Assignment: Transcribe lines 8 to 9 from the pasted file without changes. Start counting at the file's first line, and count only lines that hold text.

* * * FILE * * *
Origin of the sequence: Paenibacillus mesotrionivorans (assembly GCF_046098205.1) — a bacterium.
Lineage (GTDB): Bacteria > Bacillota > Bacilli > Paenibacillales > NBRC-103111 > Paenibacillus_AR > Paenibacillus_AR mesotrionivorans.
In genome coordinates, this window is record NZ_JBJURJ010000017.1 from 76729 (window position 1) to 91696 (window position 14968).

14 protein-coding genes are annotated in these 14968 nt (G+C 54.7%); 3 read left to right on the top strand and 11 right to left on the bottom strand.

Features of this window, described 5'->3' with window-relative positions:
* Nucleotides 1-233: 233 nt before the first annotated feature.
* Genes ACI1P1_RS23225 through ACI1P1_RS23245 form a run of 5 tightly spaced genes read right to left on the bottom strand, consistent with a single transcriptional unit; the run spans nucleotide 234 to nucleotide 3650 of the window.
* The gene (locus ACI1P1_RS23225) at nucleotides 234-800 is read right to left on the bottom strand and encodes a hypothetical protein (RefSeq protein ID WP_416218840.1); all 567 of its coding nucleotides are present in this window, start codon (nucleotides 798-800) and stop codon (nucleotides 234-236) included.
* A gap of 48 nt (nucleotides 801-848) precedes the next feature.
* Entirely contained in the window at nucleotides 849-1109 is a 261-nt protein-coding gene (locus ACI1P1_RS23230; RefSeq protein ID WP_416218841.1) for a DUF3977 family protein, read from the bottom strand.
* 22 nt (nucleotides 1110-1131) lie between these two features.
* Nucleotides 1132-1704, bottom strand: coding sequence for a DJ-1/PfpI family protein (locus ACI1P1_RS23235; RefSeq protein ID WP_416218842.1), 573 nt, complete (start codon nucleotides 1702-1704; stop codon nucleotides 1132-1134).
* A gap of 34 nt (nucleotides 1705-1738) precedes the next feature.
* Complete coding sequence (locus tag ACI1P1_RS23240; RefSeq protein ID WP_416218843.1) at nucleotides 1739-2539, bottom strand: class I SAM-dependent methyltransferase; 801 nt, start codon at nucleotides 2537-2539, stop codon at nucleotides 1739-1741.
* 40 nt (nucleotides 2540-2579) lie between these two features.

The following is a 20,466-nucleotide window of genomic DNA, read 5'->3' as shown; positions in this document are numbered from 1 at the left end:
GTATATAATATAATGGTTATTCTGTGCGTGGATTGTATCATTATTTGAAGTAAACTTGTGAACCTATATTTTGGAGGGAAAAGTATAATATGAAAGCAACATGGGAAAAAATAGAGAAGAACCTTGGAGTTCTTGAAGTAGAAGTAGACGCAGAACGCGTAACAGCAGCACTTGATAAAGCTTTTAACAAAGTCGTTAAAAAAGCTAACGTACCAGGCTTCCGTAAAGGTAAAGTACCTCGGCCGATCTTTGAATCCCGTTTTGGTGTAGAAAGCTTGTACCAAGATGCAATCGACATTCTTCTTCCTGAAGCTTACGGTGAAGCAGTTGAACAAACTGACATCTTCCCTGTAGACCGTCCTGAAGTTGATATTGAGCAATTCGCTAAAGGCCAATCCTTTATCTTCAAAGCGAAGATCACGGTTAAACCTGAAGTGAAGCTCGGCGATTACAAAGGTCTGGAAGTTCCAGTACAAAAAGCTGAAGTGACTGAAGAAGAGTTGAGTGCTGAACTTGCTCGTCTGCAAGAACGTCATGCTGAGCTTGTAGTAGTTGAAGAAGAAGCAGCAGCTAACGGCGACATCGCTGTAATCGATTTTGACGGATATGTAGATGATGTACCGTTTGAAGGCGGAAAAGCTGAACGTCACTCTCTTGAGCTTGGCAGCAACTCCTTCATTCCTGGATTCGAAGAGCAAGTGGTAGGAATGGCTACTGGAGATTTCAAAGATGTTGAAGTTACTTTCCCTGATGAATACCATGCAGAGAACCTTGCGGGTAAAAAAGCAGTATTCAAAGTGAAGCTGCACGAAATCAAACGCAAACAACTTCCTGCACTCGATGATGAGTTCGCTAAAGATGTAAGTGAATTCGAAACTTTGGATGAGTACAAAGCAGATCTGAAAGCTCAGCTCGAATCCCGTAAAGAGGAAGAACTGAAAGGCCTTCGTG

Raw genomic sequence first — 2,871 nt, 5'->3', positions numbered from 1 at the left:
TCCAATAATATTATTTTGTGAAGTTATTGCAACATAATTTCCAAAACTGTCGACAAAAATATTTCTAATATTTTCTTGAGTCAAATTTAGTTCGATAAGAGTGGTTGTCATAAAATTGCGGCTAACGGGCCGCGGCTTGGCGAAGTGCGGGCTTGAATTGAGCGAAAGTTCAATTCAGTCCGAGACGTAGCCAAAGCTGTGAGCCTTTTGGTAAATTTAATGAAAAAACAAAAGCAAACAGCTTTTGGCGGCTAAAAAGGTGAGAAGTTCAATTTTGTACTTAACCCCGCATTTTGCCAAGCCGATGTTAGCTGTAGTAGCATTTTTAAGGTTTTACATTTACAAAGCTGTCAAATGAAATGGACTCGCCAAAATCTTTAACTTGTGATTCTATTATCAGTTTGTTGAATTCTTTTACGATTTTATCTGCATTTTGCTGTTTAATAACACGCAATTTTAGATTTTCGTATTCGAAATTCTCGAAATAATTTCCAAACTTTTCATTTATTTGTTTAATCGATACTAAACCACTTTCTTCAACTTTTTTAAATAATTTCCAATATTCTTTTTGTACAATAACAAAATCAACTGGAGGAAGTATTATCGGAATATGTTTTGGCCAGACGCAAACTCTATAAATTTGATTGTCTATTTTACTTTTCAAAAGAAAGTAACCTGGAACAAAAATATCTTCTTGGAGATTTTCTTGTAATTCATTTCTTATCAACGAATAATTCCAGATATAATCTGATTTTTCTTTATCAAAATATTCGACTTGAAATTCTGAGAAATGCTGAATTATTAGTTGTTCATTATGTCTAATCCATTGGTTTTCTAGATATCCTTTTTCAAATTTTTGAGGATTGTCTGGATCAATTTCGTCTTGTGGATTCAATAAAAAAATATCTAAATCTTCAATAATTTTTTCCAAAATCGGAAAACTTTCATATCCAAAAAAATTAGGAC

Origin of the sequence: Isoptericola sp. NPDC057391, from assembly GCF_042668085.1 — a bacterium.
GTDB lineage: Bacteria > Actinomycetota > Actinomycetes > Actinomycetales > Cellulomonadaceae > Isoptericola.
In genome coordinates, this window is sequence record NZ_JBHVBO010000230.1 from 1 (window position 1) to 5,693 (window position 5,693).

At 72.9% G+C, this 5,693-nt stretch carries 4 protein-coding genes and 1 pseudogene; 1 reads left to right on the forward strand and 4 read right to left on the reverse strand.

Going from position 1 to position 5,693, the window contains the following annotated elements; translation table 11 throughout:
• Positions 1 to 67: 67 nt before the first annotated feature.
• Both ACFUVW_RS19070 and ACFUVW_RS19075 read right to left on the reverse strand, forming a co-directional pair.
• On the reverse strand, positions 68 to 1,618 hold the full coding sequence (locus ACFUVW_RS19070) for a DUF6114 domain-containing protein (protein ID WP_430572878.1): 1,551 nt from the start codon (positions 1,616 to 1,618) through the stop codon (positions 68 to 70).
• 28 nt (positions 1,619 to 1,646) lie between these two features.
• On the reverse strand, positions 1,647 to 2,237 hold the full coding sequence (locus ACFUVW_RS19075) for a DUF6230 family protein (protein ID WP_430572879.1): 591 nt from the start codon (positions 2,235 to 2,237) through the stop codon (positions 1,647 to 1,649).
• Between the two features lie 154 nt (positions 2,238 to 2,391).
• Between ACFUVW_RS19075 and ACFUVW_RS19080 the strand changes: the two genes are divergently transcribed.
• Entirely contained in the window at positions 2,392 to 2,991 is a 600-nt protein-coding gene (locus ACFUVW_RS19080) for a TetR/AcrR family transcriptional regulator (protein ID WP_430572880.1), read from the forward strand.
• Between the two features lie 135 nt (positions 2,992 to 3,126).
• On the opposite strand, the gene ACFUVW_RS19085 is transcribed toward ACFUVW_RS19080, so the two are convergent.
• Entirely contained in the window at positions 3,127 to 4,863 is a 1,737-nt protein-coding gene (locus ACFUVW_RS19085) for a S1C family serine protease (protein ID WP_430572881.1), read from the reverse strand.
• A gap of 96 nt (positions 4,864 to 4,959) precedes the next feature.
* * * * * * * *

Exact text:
* The gene (locus ACI1P1_RS23225) at nucleotides 234-800 is read right to left on the bottom strand and encodes a hypothetical protein (RefSeq protein ID WP_416218840.1); all 567 of its coding nucleotides are present in this window, start codon (nucleotides 798-800) and stop codon (nucleotides 234-236) included.
* A gap of 48 nt (nucleotides 801-848) precedes the next feature.